Social Connectedness and Opioids – What’s the relationship?


Here’s a paper worth reading. This article (Opioids and SocialConnectedness) presents findings about the effect of opioids on human social connection. Check out the link for the full paper and details on specific positive and negative social experiences that were observed.

Author: Tristen K. Inagaki at the University of Pittsburgh

Inagaki, T. K. (2018). Opioids and Social Connection. Current Directions in Psychological Science27(2), 85–90.


Social connectedness is essential to the well-being and livelihood of people, yet there is minimal research about how social connectedness happens and the role of neurochemicals in this occurrence. When we dive deeper into the area of social attachment, the brain opioid theory hypothesizes that opioids cause the pleasurable emotions felt from making a connection. In animal research, social behaviors like “huddling” are observed which may support this theory. However, without the ability to ask animals how they feel, it is undetermined if this shows their desire to be close with one another. In humans, little is known about how people experience connectedness in social experiences when interacting with opioids. This paper reviews findings from pharmacology studies in humans that have been show the effect of opioids in positive and negative social experiences.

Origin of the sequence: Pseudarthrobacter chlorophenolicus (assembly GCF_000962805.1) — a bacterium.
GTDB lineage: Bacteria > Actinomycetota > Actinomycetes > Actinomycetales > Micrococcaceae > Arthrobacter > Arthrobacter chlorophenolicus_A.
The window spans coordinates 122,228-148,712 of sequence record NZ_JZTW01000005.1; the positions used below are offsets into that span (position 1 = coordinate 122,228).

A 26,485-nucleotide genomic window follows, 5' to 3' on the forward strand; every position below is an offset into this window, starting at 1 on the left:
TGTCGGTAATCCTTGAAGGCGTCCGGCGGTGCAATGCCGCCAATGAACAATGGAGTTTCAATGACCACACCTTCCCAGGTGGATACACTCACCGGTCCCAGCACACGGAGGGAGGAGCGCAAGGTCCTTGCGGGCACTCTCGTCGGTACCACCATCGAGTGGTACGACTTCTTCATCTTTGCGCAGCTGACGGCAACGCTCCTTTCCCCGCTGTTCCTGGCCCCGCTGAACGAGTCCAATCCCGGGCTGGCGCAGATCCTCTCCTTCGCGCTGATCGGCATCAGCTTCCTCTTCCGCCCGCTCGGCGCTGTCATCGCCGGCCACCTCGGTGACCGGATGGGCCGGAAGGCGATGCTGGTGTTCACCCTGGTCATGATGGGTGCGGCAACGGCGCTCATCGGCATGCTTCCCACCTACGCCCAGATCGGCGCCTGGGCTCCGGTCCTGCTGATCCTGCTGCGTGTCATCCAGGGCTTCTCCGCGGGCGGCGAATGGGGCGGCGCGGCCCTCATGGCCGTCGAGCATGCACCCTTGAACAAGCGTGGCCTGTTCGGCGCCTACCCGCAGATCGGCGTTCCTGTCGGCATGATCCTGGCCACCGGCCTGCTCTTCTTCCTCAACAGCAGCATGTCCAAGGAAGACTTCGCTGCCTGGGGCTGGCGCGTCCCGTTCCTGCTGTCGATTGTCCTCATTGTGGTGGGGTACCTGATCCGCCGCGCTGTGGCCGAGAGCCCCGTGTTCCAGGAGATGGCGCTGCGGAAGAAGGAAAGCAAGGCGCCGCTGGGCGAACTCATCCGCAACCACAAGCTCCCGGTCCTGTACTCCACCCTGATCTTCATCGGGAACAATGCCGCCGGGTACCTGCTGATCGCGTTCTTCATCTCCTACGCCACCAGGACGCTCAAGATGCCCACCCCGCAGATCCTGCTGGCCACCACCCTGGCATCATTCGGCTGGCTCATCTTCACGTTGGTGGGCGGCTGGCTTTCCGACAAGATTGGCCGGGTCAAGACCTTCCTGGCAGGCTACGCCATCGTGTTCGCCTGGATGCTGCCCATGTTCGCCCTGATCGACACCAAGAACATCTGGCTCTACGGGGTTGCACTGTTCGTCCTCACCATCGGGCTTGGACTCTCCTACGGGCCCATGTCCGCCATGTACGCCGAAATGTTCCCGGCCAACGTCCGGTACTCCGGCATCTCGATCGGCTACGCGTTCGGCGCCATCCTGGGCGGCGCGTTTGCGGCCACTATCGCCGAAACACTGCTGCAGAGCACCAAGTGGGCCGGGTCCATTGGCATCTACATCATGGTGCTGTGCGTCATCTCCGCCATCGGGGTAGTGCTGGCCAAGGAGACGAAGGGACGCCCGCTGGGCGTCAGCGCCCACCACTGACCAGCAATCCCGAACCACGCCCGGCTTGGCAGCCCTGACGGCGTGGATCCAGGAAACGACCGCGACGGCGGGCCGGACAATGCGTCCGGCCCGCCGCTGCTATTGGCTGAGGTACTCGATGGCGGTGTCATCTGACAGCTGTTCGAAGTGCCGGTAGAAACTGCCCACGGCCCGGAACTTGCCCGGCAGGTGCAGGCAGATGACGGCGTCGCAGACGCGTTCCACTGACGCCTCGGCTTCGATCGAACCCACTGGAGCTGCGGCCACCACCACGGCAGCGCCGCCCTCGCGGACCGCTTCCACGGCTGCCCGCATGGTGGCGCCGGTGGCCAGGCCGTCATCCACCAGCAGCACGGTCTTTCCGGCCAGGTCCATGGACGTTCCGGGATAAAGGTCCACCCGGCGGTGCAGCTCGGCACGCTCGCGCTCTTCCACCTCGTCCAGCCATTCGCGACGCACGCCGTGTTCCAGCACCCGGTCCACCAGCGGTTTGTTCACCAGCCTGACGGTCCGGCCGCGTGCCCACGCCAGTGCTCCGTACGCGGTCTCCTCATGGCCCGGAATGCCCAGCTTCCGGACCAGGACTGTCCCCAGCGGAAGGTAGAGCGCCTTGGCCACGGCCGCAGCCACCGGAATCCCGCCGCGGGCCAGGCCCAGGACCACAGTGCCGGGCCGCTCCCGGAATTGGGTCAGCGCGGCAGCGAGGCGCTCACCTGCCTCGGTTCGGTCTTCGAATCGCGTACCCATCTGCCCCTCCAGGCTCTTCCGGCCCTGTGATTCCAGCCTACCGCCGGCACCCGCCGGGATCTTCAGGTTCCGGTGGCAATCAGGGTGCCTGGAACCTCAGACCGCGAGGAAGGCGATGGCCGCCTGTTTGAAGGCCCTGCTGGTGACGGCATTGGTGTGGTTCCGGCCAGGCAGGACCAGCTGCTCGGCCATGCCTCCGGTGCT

Key findings:

  • Blocking opioids can decrease feelings of social connections. This may affect the likelihood of a relapse for people in recovery from addiction.
  • There are mixed findings around opioids and negative social experiences. Some findings were in line with the hypothesis, which predicts that opioid stimulation should decrease negative feelings. However, other findings did not support the hypothesis or were in the opposite direction.

Future directions:

  • The research on subjective feelings and opioids in pharmacology is scarce, prompting a need for more work in this area.

  • For people who use drugs and are involved with treatment, it may be important to find ways of addressing the varying social connectedness feelings that can come from medication.

Moving forward, studies may want to focus on measuring satisfied feelings within close relationships.

If you’re interested in more of her work, this PubMed link shows some of her recent papers.